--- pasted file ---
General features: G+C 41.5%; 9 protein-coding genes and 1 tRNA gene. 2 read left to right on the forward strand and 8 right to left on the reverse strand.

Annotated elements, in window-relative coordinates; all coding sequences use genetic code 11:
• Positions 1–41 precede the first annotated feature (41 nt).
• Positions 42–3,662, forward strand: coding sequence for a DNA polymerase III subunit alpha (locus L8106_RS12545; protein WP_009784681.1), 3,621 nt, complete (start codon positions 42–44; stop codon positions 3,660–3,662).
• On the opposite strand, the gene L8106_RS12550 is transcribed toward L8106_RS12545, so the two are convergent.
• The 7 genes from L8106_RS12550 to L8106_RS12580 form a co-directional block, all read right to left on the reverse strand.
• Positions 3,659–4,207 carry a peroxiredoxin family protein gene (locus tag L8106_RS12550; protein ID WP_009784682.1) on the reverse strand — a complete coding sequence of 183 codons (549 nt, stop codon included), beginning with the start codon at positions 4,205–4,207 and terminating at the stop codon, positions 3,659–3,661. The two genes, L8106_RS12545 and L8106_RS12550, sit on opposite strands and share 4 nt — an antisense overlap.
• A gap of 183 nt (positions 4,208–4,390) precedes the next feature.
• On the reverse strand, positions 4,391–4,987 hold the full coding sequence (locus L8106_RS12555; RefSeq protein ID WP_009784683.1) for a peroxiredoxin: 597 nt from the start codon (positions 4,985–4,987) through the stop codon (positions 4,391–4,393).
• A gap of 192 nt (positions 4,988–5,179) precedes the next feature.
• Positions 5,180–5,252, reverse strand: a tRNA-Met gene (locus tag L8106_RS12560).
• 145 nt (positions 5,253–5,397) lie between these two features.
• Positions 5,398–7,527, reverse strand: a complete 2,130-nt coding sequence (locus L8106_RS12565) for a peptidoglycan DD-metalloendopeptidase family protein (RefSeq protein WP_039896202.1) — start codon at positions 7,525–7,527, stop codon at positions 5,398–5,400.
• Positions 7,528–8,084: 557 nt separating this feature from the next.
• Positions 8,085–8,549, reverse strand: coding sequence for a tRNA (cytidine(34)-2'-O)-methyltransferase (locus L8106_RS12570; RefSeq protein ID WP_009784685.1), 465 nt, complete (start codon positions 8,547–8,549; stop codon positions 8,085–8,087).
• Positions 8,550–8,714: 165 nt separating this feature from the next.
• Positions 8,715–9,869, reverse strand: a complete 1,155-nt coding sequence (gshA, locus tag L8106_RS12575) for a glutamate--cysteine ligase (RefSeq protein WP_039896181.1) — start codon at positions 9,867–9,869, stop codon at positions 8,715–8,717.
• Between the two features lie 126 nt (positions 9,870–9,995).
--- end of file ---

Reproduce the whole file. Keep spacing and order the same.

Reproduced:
General features: G+C 41.5%; 9 protein-coding genes and 1 tRNA gene. 2 read left to right on the forward strand and 8 right to left on the reverse strand.

Annotated elements, in window-relative coordinates; all coding sequences use genetic code 11:
• Positions 1–41 precede the first annotated feature (41 nt).
• Positions 42–3,662, forward strand: coding sequence for a DNA polymerase III subunit alpha (locus L8106_RS12545; protein WP_009784681.1), 3,621 nt, complete (start codon positions 42–44; stop codon positions 3,660–3,662).
• On the opposite strand, the gene L8106_RS12550 is transcribed toward L8106_RS12545, so the two are convergent.
• The 7 genes from L8106_RS12550 to L8106_RS12580 form a co-directional block, all read right to left on the reverse strand.
• Positions 3,659–4,207 carry a peroxiredoxin family protein gene (locus tag L8106_RS12550; protein ID WP_009784682.1) on the reverse strand — a complete coding sequence of 183 codons (549 nt, stop codon included), beginning with the start codon at positions 4,205–4,207 and terminating at the stop codon, positions 3,659–3,661. The two genes, L8106_RS12545 and L8106_RS12550, sit on opposite strands and share 4 nt — an antisense overlap.
• A gap of 183 nt (positions 4,208–4,390) precedes the next feature.
• On the reverse strand, positions 4,391–4,987 hold the full coding sequence (locus L8106_RS12555; RefSeq protein ID WP_009784683.1) for a peroxiredoxin: 597 nt from the start codon (positions 4,985–4,987) through the stop codon (positions 4,391–4,393).
• A gap of 192 nt (positions 4,988–5,179) precedes the next feature.
• Positions 5,180–5,252, reverse strand: a tRNA-Met gene (locus tag L8106_RS12560).
• 145 nt (positions 5,253–5,397) lie between these two features.
• Positions 5,398–7,527, reverse strand: a complete 2,130-nt coding sequence (locus L8106_RS12565) for a peptidoglycan DD-metalloendopeptidase family protein (RefSeq protein WP_039896202.1) — start codon at positions 7,525–7,527, stop codon at positions 5,398–5,400.
• Positions 7,528–8,084: 557 nt separating this feature from the next.
• Positions 8,085–8,549, reverse strand: coding sequence for a tRNA (cytidine(34)-2'-O)-methyltransferase (locus L8106_RS12570; RefSeq protein ID WP_009784685.1), 465 nt, complete (start codon positions 8,547–8,549; stop codon positions 8,085–8,087).
• Positions 8,550–8,714: 165 nt separating this feature from the next.
• Positions 8,715–9,869, reverse strand: a complete 1,155-nt coding sequence (gshA, locus tag L8106_RS12575) for a glutamate--cysteine ligase (RefSeq protein WP_039896181.1) — start codon at positions 9,867–9,869, stop codon at positions 8,715–8,717.
• Between the two features lie 126 nt (positions 9,870–9,995).